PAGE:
But I tried a quick internet search anyway, and whilst I found no more mention of bagpipes underground at Alderley, I did come across another intriguing clue. In 1980, some local geologists were trying to find the location of some lost mine workings in Mottram St Andrew, near Alderley Edge, where the rare vanadium mineral “Mottramite” had been recorded in 1876. They had drawn a blank, until one night in the pub they overheard a local woodsman talking about how, in certain weather conditions, he heard bagpipes playing in his garden. The geologists went to investigate and duly found the shaft of the mine.

So, to me at least, it does seem likely that with certain atmospheric conditions, disused mine workings can produce a sound suggestive of bagpipes. It also reminds me of the folktales from around Scotland of pipers descending into a tunnel and playing as they progress along so their companions above ground can follow the track of the tunnels – at some point the pipes go silent and the piper is never seen again. This particular legend is not found at Alderley, though the landscape is rich in other folktales.  There are many legends from across Britain of pipers disappearing into fairy hills to play for the little people, occasionally re-appearing many years after they were last seen by friends, though to the piper only a couple of hours have passed.  Many of the locations of these "fairy hills" are today identified as Bronze Age burial mounds, and there are many such burial mounds around the Edge, including one right next to the very spot where the bagpipes were heard underground.

Earlier this year, on International Bagpipe Day, a group of pipers from across Cheshire walked out to Stormy Point on the Edge, to the spot where the bagpipes were heard underground so we could play some tunes to celebrate the connection between this place of mystery and our instrument.  It was very cold indeed with gusts blowing our drones in all directions and we withstood this for twenty minutes or so before piping our way back to the warmth of the Wizard Inn, but feeling we had reunited music with legend.

Signs from Shrines

I recently spoke to the very friendly bunch at the Crewe and Nantwich Metal Detecting Society on the theme of Pilgrimage in Medieval England.  From time to time their members come across tiny artefacts with clues about pilgrims and their travels.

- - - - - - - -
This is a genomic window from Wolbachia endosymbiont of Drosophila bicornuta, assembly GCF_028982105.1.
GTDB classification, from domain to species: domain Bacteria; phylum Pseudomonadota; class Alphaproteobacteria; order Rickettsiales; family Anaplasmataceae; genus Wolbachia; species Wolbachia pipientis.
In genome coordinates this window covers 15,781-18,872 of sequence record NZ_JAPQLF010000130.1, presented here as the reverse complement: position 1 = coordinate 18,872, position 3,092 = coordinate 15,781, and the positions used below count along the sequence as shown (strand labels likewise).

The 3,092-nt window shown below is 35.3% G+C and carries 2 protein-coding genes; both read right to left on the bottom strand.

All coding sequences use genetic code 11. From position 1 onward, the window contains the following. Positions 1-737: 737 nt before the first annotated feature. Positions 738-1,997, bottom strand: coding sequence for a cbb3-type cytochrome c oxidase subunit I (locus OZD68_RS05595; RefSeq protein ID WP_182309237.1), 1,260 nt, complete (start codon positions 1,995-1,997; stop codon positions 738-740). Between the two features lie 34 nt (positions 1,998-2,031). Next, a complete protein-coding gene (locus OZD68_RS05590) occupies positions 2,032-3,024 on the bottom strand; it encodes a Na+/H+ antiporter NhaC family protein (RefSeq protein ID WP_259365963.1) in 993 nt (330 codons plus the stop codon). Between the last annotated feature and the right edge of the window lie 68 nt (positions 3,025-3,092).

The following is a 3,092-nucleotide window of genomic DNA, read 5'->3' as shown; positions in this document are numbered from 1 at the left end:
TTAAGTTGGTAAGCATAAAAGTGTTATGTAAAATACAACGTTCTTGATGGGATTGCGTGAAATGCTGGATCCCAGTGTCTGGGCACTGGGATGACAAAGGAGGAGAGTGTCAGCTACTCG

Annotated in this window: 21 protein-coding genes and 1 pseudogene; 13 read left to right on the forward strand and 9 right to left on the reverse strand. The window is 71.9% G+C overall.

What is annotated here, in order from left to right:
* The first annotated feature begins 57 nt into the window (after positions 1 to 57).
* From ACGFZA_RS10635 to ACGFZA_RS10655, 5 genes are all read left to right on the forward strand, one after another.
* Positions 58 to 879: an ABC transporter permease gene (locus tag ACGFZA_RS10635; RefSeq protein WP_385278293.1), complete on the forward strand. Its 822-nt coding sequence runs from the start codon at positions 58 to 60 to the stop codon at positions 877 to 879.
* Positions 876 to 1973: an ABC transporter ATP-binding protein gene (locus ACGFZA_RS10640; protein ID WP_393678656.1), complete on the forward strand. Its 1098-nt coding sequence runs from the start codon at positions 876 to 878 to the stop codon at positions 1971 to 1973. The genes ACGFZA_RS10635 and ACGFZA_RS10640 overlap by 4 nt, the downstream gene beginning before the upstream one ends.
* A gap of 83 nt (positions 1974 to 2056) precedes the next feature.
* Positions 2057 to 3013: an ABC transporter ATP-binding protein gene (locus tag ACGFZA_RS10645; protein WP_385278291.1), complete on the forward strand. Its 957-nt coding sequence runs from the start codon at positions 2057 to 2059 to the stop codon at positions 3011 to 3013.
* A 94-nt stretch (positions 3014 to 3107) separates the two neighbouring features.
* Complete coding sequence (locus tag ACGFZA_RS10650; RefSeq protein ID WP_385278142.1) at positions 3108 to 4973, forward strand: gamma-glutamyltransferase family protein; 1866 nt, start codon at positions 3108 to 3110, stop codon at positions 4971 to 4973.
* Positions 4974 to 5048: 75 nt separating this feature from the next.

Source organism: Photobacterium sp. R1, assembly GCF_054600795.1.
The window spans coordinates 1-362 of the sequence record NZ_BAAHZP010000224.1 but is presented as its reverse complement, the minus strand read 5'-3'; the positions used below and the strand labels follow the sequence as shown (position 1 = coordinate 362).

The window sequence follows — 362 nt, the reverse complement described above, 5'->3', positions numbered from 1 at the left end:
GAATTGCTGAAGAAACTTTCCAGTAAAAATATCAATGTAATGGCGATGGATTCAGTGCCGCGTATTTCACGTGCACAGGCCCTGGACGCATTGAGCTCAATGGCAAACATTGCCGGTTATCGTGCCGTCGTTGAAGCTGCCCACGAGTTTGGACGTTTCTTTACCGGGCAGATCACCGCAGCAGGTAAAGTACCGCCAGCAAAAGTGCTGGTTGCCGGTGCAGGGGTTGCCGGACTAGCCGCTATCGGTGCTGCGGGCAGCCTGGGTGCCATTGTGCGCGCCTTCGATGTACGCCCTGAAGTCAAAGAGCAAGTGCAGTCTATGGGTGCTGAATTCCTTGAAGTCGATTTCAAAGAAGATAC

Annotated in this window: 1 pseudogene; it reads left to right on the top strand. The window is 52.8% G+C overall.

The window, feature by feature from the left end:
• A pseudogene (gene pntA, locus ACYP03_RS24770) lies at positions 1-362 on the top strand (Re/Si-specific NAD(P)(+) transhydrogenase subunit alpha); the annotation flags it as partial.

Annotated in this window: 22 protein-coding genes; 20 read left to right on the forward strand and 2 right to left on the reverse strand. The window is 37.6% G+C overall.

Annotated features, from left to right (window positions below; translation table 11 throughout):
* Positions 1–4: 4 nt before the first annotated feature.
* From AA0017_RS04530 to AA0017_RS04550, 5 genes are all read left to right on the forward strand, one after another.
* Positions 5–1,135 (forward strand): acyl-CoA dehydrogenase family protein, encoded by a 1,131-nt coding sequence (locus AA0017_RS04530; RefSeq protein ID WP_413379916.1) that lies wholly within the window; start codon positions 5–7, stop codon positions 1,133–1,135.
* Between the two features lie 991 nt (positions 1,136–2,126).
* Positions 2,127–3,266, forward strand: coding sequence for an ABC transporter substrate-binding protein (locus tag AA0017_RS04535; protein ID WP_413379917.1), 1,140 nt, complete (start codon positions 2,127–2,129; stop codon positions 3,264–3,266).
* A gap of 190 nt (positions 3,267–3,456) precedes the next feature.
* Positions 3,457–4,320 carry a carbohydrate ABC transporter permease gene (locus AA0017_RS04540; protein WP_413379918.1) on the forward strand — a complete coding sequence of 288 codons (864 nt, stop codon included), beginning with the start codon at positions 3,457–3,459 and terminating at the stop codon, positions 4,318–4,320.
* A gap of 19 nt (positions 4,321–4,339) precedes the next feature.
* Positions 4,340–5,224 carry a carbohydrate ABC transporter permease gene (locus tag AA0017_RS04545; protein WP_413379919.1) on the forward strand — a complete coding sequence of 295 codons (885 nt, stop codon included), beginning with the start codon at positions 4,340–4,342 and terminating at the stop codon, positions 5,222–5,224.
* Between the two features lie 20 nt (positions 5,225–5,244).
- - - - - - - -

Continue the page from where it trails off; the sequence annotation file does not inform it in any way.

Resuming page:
These little pewter badges, or signs as they were called in the period, are some of my favourite artefacts from medieval times .  They combine in one small space themes of piety and devotion to Christ and the saints as well as folk belief.  The craftsmanship of these items was often of a very high standard and details were sometimes closely detailed and frequently showed vitality in movement.

These signs were sold at shrines so pilgrims could return home with a memento of their travels, a journey which would often have made an enormous impact on their life, as well as bringing an element of the saint's holiness with them. 

In Cheshire there is evidence of pilgrim souvenirs from the early Christian period, ampullae or holy water flasks brought from the shrine of St Menas in Egypt and dating to the 6th century AD.  These pottery finds have been found across Europe, but rare in Britain, though there are two finds in Cheshire, close to the Mersey, showing the importance of the river as a trade route.  One was found at Meols at the northern end of the Wirral (the artefact is now in the collections of the Grosvenor Museum) and another discovered at Runcorn (now in the collections of Norton Priory).  Though the image is rather worn it depicts St Menas standing betwixt two camels.

Signs became more popular in the later medieval period with the increase in pilgrim travel to the Holy Land.  Some of the earlier souvenirs were simple, such as palm leaves for Jerusalem in memory of Christ's triumphal entry into the city, an emblem which remained popular for centuries and indeed giving rise to the name, (and subsequently the surname), Palmer, which denoted someone who had been to Jerusalem on pilgrimage.  More na├»ve pilgrims to the Holy Land might also be sold some of the clay from which God made Adam, or a bottle containing air which had been breathed by Jesus.